This article was first published in the Autumn 2014 issue of Prime
The electronic design automation (EDA) tool market has longed talked about its need to expand beyond the creation of silicon-based system-on-chips (SoCs) to provide packages that integrate the larger hardware and software system. Specifically, the major tool vendors emphasized the need to move beyond EDA-centric issues like electronic system level (ESL) design, functional verification, design-for-yield or any similar so-called crisis issues. The goal has been to move beyond chip creation to system integration to deal with both hardware and software at the chip, board and end-user product levels.
“It begins with a shift from design creation to integration in the electronic systems industry,” states the Cadence’s EDA Vision 360 report. EDA tool companies have had to expand their coverage into the larger system market, thanks to changes in the semiconductor supply chain.
Regardless of the drivers, the expansion from creation to integration tools for the larger system has not been an easy move for a variety of technical and cultural reasons. Consider but one aspect of the problem: how to provide higher-level integration when your customer uses a variety of internal and competitive tools? For example, most IDMs like Intel and Samsung, as well as fabless chip companies use a variety of EDA tools for synthesis, place and route (P&R), time and power closure, and so on. Further, many use a mix of internal tools that have been tailored to the needs of the customer.
To become a system integrator – at least from the chip design space viewpoint – tool providers will need a mechanism to gather, analyse and display useful data metrics from a variety of EDA packages. One of the few companies that come close to such an application is not an EDA company at all, but rather comes from a higher-level, product lifecycle management (PLM) provider.
Global semiconductor company Qualcomm recently shared their challenges in integrating the metrics from a mix of chip design tools. Their problem was how to put together all of the disjointed design pieces for development of its Hexagon DSP-based multithreaded CPU architecture. With a global design team (San Diego, India and Austin), the company had to communicate all of the traditional design metrics like timing and area, with secondary metrics like power and signal integrity. Adding to this technical complexity was the diversity of professionals that needed access to these metrics, from system architects, register-transfer-level (RTL) coders to logical and physical designers.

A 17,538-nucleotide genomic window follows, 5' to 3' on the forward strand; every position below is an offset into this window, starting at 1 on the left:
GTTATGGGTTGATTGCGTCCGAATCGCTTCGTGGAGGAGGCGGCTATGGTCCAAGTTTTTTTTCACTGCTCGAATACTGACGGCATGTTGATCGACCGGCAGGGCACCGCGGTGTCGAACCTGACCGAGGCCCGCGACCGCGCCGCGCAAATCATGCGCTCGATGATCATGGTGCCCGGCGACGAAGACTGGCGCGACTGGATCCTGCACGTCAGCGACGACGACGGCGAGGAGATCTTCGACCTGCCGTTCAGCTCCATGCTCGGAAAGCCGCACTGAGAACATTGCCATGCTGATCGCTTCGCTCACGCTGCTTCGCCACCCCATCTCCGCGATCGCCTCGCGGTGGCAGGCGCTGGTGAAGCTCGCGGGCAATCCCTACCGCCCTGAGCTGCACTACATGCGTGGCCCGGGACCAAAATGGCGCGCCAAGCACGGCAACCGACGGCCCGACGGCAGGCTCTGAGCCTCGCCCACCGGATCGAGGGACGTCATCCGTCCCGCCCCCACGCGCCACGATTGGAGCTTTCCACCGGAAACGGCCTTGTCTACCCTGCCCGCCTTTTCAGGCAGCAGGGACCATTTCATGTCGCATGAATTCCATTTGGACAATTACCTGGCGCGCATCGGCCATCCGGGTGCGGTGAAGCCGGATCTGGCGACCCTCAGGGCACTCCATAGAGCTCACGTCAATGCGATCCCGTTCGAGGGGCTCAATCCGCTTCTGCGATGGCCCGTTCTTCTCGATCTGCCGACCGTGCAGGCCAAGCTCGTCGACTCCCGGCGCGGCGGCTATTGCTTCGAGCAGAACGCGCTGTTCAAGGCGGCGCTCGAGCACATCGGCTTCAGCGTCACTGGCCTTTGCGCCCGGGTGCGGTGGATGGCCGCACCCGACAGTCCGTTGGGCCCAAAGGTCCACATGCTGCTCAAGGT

The answer was simply to use dashboards to display data and metrics in such a way as to quickly show trends and trouble spots. Good dashboards highlight the metrics data in a graphical analysis format while also providing a transition from high-level to detailed low-level views. This abstraction-level zoom-in/zoom-out capability helps designers quickly spot trouble areas and then probe down into the details.
Dashboarding is nothing new. “Qualcomm has many internal dashboards,” explained Dwight Galbi, principal manager of Qualcomm’s physical design team at a recent Dassault Systèmes’ Customer Forum. “We have dashboards that cover some of the (design metrics) … but not one that incorporated all of them.” What was needed was a dashboard to provide design metrics from a variety of EDA tools throughout the chip design process.
That’s where Dassault Systèmes’ dashboarding tool called Pinpoint came to into play. In his presentation, Galbi listed the mix of lifecycle tools (albeit from one vendor – Synopsys) used in his recent DSP project. The list included Design Compiler for synthsis; IC and Talis for P&R; and Prime Time for sign off.
“The beauty here is that these are four different tools but you can incorporate all of the reports into the same web-based server,” said Galbi. Equally important (though not mentioned by Galbi) was that the tool provides a graphical visualisation of physical design, timing paths and more, without needing to reload the entire design block. This saves both time and money since the user doesn’t need to activate a license from the EDA tool vendors. Further, using a dashboard can provide a way for geographically dispersed teams to communicate via a common view of the design. This is a key requirement for any system integration. For example, the chip’s RTL codes are often developed by teams in different geographic locations. Complicating the geographic challenges is the need to incorporate third-party IP and reused internal design blocks with the various RTL designs before the implementation process even begins. This is a problem since the physical layout and design team requires the RTL synthesised code (with all the IP), design planning and P&R data to decide if the primary chip design constraints can be met.
Getting the detailed RTL design team to work with the physical layout-design teams as soon as possible encourages communication and successful design practices. It helps mitigate the problems of siloed design activates. Also, a dashboard approach incorporates the essential data metrics from several different EDA tools into one place. This single, global view increases the likelihood of a successful SoC design as well as integrating that design – and the team – with the next level of system development.
John Blyler is an author, journalist, professor and speaker. He is also the owner/president of JB Systems. This article was taken from a Chip Design blog post
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